By: Jesse Davis
THE VILLAGE REPORTER
Swanton Village Council members presented arguments for and against pay raises for future members during an active discussion at Monday’s meeting.
Mayor Neil Toeppe brought up the topic in light of upcoming elections, theorizing the change may help drive more interest among the community in serving on the Council.
He pointed out the pay rates for the mayor and council had only changed twice in the last 35 years – in 1989 and 2004.
“I think it’s critically important to do this now rather than wait until August after everybody’s filed or it’s too late to file for election and appear that something’s trying to be swept by the public,” Toeppe said.
Any changes to the pay rates would not affect the current terms of the mayor or council members, taking effect only after the next election for each position.
Toeppe’s starting point for the discussion was based off an analysis of mayoral and council pay among 29 other similarly sized communities, with Finance Director Holden Benfield’s assistance.
Based on those calculations, Council Member David Pilliod posed – prior to the meeting – an increase in yearly mayoral pay from $5,520 to $9,600 and council pay from $3,000 to $4,800.
The increases would still put the rates below average. “I couldn’t help but notice that in the last two election cycles, ’19 and ’21, we had six people running for six spots,” Pilliod said. “That’s not exactly a healthy situation.”
He also believes the increase could help entice more people to run and avoid a scenario where the council was left appointing people to fill empty seats. Council Member Mike DIsbrow countered that position.
“As far as the council goes, I don’t think it should be a money-motivated position. We’re here to represent the people,” Disbrow said, later adding that the money for council member raises should instead go toward hiring additional park staff.
Benfield reported he already calculated that to hire one part-time park employee for the summer (a 6-month contract) at 20 hours per week and $15 per hour would bring roughly $10,000 in payroll costs compared to the $7,200 represented by increases to council pay.
Council Member Derek Kania made a different proposal. He argued that while council members should be driven by a desire to help the community as opposed to what they would get paid, that it was a different day and age and that increasing the pay was necessary.
However, he then added that while council pay should be increased, that there also should be a mandatory increase in the park budget tied to it.
“If we get a 3 percent raise, the park gets a 5 (percent) budget bump,” Kania said. “I don’t know, I’m just throwing numbers out there.”
Benfield agreed to look into what the impact on the Village budget would be with each of a 3 percent, 5 percent, and 10 percent budget increase tied to the recommended council pay increase and bring that to the next meeting.
Toeppe said the final proposal would be crafted as an ordinance that would require three readings to give the public the most opportunities possible to fully understand it and share their comments.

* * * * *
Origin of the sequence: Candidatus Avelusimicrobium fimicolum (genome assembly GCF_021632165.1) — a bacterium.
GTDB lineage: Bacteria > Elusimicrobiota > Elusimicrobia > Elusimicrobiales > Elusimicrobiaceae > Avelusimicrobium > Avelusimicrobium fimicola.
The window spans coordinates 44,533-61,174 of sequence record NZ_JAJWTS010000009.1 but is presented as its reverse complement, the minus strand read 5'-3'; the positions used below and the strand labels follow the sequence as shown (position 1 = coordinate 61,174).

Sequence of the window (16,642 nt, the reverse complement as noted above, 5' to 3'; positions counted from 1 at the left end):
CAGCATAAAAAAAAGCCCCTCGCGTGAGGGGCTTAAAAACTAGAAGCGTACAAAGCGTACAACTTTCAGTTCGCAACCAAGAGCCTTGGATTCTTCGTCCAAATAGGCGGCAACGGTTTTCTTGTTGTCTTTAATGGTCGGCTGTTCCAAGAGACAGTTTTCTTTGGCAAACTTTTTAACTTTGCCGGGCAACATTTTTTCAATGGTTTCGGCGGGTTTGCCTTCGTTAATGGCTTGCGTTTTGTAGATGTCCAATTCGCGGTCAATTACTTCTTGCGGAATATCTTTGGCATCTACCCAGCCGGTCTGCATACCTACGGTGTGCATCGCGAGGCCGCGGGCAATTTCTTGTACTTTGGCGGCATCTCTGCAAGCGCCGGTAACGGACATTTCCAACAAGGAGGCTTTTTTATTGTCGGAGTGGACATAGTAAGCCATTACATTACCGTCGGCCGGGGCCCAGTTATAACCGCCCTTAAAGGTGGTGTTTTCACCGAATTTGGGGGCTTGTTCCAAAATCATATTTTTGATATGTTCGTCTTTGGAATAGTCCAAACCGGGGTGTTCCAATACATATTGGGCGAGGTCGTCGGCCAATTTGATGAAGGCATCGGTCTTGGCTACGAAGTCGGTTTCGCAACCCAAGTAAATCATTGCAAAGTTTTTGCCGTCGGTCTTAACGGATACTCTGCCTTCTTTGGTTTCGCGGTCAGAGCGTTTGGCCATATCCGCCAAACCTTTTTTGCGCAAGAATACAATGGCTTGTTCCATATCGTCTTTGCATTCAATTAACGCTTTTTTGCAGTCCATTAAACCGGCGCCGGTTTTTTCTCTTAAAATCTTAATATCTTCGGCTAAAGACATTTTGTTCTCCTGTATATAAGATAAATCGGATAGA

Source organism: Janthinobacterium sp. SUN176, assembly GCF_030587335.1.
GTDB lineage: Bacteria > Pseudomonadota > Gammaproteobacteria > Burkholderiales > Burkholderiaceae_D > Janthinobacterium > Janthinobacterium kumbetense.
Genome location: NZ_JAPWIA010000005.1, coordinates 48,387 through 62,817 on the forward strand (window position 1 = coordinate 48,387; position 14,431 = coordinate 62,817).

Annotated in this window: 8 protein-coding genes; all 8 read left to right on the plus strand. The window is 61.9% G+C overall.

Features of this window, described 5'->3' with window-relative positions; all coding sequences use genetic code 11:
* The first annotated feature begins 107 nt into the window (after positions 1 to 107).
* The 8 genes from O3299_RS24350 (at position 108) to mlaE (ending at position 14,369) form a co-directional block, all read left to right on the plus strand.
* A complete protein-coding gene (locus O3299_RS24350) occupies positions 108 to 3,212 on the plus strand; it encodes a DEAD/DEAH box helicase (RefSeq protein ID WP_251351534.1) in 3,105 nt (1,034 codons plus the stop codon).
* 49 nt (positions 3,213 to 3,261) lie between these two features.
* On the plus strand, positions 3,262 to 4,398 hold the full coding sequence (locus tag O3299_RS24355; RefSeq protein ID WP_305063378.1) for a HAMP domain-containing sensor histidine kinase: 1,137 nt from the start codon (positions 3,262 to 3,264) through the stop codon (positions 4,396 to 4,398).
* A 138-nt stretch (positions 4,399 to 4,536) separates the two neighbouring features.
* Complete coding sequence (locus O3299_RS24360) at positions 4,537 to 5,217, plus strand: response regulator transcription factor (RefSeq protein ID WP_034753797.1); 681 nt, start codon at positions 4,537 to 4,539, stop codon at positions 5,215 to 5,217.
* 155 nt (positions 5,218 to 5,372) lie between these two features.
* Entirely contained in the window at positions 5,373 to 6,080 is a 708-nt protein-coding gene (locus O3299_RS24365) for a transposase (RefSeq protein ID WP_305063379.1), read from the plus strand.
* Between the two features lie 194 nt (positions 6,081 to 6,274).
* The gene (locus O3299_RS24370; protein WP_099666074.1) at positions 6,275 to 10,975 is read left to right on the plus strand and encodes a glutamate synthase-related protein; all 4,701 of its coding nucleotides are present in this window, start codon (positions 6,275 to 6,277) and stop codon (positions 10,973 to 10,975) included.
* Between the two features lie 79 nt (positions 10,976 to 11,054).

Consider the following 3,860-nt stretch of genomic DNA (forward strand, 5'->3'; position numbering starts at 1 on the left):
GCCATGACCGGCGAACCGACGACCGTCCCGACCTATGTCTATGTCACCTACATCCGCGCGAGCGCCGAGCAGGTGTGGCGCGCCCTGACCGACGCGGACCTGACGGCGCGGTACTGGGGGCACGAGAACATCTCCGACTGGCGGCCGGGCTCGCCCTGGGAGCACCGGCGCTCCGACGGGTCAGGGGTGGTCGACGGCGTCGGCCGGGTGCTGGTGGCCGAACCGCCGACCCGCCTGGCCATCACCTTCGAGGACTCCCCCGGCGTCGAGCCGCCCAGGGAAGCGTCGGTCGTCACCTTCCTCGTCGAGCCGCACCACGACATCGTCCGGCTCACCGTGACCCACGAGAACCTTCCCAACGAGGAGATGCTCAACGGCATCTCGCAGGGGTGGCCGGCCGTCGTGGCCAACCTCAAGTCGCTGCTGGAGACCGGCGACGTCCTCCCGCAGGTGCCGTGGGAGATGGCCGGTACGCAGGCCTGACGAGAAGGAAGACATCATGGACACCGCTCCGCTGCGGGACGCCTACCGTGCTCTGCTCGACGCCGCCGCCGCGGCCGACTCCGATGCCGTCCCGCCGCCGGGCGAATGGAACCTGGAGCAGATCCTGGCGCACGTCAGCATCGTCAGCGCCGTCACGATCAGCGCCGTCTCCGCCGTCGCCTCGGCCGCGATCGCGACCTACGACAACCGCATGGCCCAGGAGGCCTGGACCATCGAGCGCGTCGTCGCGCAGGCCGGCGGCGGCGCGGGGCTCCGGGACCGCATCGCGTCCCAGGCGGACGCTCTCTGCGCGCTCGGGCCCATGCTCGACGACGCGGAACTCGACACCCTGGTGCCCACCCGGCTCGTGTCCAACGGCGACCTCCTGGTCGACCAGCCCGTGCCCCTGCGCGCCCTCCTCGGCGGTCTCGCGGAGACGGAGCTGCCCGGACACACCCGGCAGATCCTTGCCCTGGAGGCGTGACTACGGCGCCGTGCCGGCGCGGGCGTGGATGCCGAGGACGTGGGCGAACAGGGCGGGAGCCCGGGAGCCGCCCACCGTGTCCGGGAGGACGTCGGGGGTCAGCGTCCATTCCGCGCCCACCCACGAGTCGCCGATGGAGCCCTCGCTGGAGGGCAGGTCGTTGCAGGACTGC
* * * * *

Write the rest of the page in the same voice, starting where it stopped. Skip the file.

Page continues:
RESIDENTIAL SEWER WOES
Toeppe and Village Administrator Shannon Shulters reported on an issue with a local resident whose failure to tie into the new storm sewer caused tens of thousands of dollars of damage to their pool.
According to Toeppe, when the village separated the combined sewer into separate storm and sanitary sewer lines, the resident was sent a letter indicating they would need to tie into the new storm sewer but had to respond in writing.
Toeppe said the resident recently acknowledged they received the letter at the time, but the village never received a response.
The letter included the required connection fee of $1,500 but offered to break it up over 7 years at a cost of less than $20 per month.
The resident’s failure to tie into the system caused increased pressure from rainfall on their own property, which caused the damage.
Toeppe, Shulters, and council members agreed the situation was catastrophic and unfortunate, but that the village bore no responsibility for the outcome.
A newly installed 4-person teeter totter in a park playground has already been extensively damaged due to misuse and/or vandalism.
Toeppe said all four seats are damaged with some of the bolts removed, sheared off, or snapped off, with one seat only having one bolt remaining.
The damage is believed to have been caused by teenagers seen misusing the equipment in addition to the use of the equipment by too many children at once.
Police patrols of the park have since been increased to once per hour.
TRASH PICKUP CONTRACT APPROVED
The council approved a new trash pickup contract with Allied Waste Services of North America (doing business as Republic Services of Toledo) for the next year.
The contract approval comes after residents have reported issues of trash falling out of the back of Republic trucks as they complete their collection rounds.
Toeppe said he has already spoken with the company, which will now send supervisors to follow the trucks and ensure they are operating appropriately.
Shulters indicated the new contract was limited to one year in order for the company to prove themselves capable of correcting the issue by the end of 2023, leaving enough time before the end of the contract to locate and approve an alternate provider if necessary.
Residents are required to use Republic for trash pickup, which residents must pay for themselves. Cost of the service is $18.06 per month for weekly pickup.
Jesse can be reached at email@example.com
(PHOTO BY JESSE DAVIS / THE VILLAGE REPORTER)